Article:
I welcome the opportunity to address the House. During the past two weeks we have seen what is perhaps a first test of the new regulatory structure for financial services that was put in place last year. This new structure, which brought the financial services regulatory activity of four different bodies into a single new authority, the Irish Financial Services Regulatory Authority, IFSRA, was established by the Central Bank and Financial Services Authority of Ireland Act 2003. That Act rationalised the regulation of financial services and, in doing so, placed consumer issues at the heart of financial regulation in Ireland.
IFSRA has a dedicated statutory position of consumer director and the Government has allowed it the resources to greatly expand the focus on consumer issues in financial services. Members will have seen the difference this new structure has made in the regulatory reaction to the recent events at AIB. The regulator has been open and forthright in dealing with the issues which have arisen and has truly been the consumer's friend in the matter. Actions speak louder than words and the evidence of both the Government's and IFSRA's actions contradicts the assertions made by some people last year that IFSRA would be uninterested in the consumer and that the Government was more interested in protecting institutions than in protecting the consumer.
I wish to comment on some of the things IFSRA has done in the 12 months since it was formally established, arising from its new statutory remit. As regards consumer protection measures, the financial services regulator has taken a number of initiatives, namely, independent consumer guides on mortgages, savings and investments and personal loans and credit have been published; costs surveys on motor insurance, personal current accounts and credit cards have also been undertaken; a consumer helpline, information office and website have been established; the consumer director monitors the market and co-operates with the Competition Authority where appropriate; to ensure that financial service providers act in a fair and transparent way, IFSRA has supplemented pre-existing codes of practice by issuing an interim code of practice to guide the activities of insurance companies, mortgage intermediaries and moneylenders; a comprehensive review of all codes of practice has commenced and three consultation papers have been published in regard to conduct of business, the marketing and sale of tracker bonds and the mandatory competency requirements of financial service providers who deal with consumers; in order to foster safe and sound financial institutions in a competitive market, new client money requirements that apply to investment firms and stockbrokers have been amended and new money laundering guidance notes lave been issued; and new governance requirements for stockbrokers were introduced and the financial service regulator's staff are assisting my Department in reviewing client asset legislation.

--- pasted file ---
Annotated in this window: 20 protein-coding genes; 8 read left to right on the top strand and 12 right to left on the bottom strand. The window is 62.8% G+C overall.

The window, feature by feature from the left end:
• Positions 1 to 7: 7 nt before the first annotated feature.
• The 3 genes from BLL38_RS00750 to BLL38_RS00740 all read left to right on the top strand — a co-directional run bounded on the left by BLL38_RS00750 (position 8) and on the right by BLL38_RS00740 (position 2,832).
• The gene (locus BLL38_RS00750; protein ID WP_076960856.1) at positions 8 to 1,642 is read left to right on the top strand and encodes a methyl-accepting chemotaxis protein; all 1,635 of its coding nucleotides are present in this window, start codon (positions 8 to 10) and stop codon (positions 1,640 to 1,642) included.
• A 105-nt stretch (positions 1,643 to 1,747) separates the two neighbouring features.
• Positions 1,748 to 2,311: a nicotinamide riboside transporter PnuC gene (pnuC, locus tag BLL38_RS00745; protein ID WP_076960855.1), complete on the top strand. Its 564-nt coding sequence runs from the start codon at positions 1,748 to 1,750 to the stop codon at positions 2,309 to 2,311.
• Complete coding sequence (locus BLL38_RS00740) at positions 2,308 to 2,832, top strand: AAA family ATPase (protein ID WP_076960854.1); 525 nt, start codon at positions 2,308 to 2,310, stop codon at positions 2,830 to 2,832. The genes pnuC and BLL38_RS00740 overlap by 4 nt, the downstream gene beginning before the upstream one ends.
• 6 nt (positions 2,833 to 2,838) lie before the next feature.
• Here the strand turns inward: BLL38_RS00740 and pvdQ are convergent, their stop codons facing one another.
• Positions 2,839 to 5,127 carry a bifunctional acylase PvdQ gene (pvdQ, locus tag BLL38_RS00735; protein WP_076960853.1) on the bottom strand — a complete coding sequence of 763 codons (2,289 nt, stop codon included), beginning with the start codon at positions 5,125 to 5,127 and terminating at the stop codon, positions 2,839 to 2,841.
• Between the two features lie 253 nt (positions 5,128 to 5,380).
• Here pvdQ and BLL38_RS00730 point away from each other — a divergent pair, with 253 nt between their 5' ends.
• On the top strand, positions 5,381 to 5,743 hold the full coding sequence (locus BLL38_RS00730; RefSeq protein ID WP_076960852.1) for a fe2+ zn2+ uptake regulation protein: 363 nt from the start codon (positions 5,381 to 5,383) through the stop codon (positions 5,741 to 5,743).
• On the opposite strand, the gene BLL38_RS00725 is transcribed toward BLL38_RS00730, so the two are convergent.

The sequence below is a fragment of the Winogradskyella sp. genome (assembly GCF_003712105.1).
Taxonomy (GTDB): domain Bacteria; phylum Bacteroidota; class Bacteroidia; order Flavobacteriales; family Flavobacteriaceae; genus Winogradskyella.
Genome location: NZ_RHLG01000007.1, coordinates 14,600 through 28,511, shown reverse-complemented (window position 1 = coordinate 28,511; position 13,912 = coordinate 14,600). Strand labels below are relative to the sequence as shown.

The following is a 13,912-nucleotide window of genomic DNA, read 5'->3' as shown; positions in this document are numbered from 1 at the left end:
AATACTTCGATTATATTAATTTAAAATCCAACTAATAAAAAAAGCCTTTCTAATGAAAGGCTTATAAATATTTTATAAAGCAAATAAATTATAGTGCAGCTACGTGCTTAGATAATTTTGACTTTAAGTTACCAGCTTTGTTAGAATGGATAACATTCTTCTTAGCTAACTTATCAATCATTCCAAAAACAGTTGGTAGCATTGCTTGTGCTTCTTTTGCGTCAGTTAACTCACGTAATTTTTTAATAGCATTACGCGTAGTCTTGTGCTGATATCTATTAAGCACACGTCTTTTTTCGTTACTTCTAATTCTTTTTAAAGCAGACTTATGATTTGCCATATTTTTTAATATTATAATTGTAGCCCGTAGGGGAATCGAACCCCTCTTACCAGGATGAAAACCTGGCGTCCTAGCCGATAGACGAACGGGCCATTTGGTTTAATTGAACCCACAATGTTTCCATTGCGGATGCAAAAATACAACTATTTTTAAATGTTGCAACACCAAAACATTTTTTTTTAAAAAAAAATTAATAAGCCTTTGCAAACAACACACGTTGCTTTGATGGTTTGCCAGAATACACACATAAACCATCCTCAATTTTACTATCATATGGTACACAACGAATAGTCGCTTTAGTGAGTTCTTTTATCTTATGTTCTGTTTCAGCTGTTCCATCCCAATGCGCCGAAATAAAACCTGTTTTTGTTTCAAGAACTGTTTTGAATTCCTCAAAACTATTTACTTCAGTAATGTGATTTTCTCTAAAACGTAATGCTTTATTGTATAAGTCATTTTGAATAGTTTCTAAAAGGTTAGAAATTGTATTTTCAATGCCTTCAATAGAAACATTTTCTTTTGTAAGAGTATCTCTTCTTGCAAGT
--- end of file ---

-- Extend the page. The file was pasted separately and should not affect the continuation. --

This is a substantial list of actions taken or under way in IFSRA. The Government's actions will also continue to speak for themselves. Last year was the time for a radical overhaul of the institutional structures for financial services regulation. This year, we are in action again with a second, complementary, item of legislation which will give further powers to IFSRA to protect consumers and the financial system. Earlier today in the Dáil we considered Report Stage of this Bill, under which IFSRA will be given powers, with appropriate constitutional safeguards, to apply financial sanctions to miscreant financial institutions and also, in certain circumstances, to individuals within those institutions. For institutions, the penalties proposed can be up to €5 million. Individuals may be disqualified from working in the financial sector.
In addition to the penalties provisions, the Bill provides for significant additional powers for IFSRA to require formal statements from institutions in regard to their compliance with legislation, that is, compliance statements, on which IFSRA may also require sign-off by auditors. This provision will be in addition to provisions of the Companies (Auditing and Accounting) Act 2003 which will impose an obligation on the directors of companies to prepare and publish a directors compliance statement. The legislation currently before the Dáil will put the ombudsman system for financial services on a stronger footing, ensuring for the first time that there will be a single scheme serving the whole range of financial services consumers, operating on a statutory basis.
I will now deal with the AIB affair. Among the responsibilities transferred to IFSRA under the 2003 Act were the functions which formerly rested with the Director of Consumer Affairs under section 149 of the Consumer Credit Act 1995. This Act required credit institutions to notify the director of their charges. However, it did not make a failure to notify correct amounts to the director an offence.